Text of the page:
Overhead Rates

The ability to control program costs involves more than tracking labor dollars and labor hours; overhead dollars, one of the biggest headaches, must also be tracked. Although most programs have an assistant program manager for cost whose responsibilities include monthly overhead rate analysis, the program manager can drastically increase the success of his program by insisting that each program team member understand overhead rates. For example, if overhead rates apply only to the first forty hours of work, then, depending on the overhead rate, program dollars can be saved by performing work on overtime where the increased salary is at a lower burden. This can be seen in Example 14-2 below.

Example 14-2. Assume that ApexManufacturing must write an interim report for task 1 of project 1 during regular shift or on overtime. The project will require 500 man-hours at $15.00 per hour. The overhead burden is 75 percent on regular shift but only 5 percent on overtime. Overtime, however, is paid at a rate of time and a half. Assuming that the report can be written on either time, which is cost-effective—regular time or overtime?

• On regular time the total cost is:

(500 hours) X ($15.00/hour) X (100% + 75% burden) = $13,125.00

(500 hours) X ($15.00/hour X 1.5 overtime) X (100% + 5% burden)

Therefore, the company can save $1,312.50 by performing the work on overtime. Scheduling overtime can produce increased profits if the overtime overhead rate burden is much less than the regular time burden. This difference can be very large in manufacturing divisions, where overhead rates between 300 and 450 percent are common.

Regardless of whether one analyzes a project or a system, all costs must have associated overhead rates. Unfortunately, many program managers and systems managers consider overhead rates as a magic number pulled out of the air. The preparation and assignment of overheads to each of the functional divisions is a science. Although the total dollar pool for overhead rates is relatively constant, management retains the option of deciding how to distribute the overhead among the functional divisions. A company that supports its R&D staff through competitive bidding projects may wish to keep the R&D overhead rate as low as possible. Care must be taken, however, that other divisions do not absorb additional costs so that the company no longer remains competitive on those manufactured products that may be its bread and butter.

The development of the overhead rates is a function of three separate elements: direct labor rates, direct business base projections, and projection of overhead expenses. Direct labor rates have already been discussed. The direct business base projection involves the determination of the anticipated direct labor hours and dollars along with the necessary direct materials and other direct costs required to perform and complete the program efforts included in the business base. Those items utilized in the business base projection include all contracted programs as well as the proposed or anticipated efforts. The foundation for determination of the business base required for each program can be one or more of the following:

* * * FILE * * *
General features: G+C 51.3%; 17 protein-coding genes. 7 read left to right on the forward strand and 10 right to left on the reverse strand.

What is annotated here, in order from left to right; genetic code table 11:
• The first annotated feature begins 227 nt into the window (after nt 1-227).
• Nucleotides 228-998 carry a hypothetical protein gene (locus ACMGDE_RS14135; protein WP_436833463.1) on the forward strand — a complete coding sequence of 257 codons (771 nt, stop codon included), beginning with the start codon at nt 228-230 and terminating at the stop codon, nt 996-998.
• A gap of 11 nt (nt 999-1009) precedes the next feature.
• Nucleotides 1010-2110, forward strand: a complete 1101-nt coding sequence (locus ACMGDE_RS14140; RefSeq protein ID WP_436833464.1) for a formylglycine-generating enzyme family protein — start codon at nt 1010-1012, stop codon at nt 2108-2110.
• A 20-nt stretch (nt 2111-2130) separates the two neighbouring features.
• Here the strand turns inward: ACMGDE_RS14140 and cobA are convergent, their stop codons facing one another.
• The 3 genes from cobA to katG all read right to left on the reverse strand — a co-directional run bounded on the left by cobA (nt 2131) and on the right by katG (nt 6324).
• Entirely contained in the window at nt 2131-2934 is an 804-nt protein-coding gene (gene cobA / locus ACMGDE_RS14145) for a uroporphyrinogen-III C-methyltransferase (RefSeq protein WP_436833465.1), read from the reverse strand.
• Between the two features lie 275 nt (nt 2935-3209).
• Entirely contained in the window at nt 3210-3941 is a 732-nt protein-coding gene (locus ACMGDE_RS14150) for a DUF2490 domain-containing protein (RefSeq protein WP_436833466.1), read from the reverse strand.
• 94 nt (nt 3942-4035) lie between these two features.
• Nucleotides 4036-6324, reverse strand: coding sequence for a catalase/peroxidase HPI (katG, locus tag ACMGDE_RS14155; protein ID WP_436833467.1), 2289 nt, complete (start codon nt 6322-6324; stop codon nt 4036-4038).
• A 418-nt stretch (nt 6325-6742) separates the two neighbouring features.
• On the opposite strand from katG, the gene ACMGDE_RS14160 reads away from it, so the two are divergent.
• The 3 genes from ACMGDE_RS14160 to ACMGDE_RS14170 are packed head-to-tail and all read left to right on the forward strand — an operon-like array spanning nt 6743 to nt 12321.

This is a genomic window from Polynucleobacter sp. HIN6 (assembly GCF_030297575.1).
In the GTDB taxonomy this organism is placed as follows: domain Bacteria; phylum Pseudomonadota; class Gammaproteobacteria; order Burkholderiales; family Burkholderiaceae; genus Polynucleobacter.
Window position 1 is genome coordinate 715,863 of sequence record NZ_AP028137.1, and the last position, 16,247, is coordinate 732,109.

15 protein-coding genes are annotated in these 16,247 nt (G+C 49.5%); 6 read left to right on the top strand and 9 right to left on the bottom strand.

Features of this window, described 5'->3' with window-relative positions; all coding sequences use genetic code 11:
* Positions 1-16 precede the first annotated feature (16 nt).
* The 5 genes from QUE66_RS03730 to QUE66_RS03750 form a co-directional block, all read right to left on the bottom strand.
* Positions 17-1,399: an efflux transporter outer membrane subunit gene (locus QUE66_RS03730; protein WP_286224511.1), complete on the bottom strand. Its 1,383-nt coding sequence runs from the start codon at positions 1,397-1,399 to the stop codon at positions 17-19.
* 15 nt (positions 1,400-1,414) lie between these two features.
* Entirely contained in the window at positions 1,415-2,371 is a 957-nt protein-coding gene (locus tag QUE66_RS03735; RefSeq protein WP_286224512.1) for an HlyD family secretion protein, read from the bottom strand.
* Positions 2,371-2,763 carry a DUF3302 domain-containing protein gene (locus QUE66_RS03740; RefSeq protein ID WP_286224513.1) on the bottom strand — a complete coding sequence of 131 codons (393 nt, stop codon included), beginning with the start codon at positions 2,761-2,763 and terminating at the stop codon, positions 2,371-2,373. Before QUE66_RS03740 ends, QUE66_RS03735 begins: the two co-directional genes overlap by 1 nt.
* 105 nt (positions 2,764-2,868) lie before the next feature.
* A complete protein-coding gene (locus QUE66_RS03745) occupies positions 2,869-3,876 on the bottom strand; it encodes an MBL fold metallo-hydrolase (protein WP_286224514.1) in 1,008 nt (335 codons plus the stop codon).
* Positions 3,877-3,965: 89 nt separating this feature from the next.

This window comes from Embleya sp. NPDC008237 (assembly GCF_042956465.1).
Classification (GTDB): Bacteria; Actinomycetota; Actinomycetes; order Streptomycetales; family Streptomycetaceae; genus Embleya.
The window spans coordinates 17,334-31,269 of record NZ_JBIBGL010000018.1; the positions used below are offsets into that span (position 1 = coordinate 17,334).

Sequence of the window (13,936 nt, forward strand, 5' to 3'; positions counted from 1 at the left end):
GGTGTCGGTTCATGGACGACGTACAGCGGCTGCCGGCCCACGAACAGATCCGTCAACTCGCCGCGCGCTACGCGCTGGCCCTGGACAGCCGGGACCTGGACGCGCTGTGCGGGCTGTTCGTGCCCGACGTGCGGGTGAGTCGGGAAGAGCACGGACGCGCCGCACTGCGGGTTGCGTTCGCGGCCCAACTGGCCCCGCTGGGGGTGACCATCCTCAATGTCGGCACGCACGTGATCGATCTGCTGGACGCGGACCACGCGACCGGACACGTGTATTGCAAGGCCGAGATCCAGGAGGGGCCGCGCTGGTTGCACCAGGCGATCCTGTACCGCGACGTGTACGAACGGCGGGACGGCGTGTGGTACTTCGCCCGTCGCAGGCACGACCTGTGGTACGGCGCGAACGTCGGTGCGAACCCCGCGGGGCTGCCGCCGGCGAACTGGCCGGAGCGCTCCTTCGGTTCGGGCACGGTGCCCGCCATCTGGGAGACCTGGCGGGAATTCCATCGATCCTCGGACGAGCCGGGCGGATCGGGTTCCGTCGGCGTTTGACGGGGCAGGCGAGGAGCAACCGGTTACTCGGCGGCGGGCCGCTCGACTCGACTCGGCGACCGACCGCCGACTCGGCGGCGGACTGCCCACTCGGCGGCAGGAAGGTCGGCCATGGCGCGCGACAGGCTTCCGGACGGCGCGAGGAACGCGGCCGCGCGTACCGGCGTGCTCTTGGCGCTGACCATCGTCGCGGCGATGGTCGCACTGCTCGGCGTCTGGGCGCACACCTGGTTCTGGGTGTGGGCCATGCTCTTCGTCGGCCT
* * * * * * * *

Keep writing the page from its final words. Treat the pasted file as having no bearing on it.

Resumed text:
• Actual costs to date and estimates to completion

• Proposal data

• Marketing intelligence

• Management goals

• Past performance and trends

The projection of the overhead expenses is made by an analysis of each of the elements that constitute the overhead expense. A partial listing of those items is shown in Table 14-7. Projection of expenses within the individual elements is then made based on one or more of the following:

• Historical direct/indirect labor ratios

• Regression and correlation analysis

• Manpower requirements and turnover rates

• Changes in public laws

• Anticipated changes in company benefits

• Fixed costs in relation to capital asset requirements

• Changes in business base

• Bid and proposal (B&P) tri-service agreements

• Internal research and development (IR&D) tri-service agreements

For many industries, such as aerospace and defense, the federal government funds a large percentage of the B&P and IR&D activities. This federal funding is a necessity since

Project Management Made Easy

Project Management Made Easy

What you need to know about… Project Management Made Easy! Project management consists of more than just a large building project and can encompass small projects as well. No matter what the size of your project, you need to have some sort of project management. How you manage your project has everything to do with its outcome.

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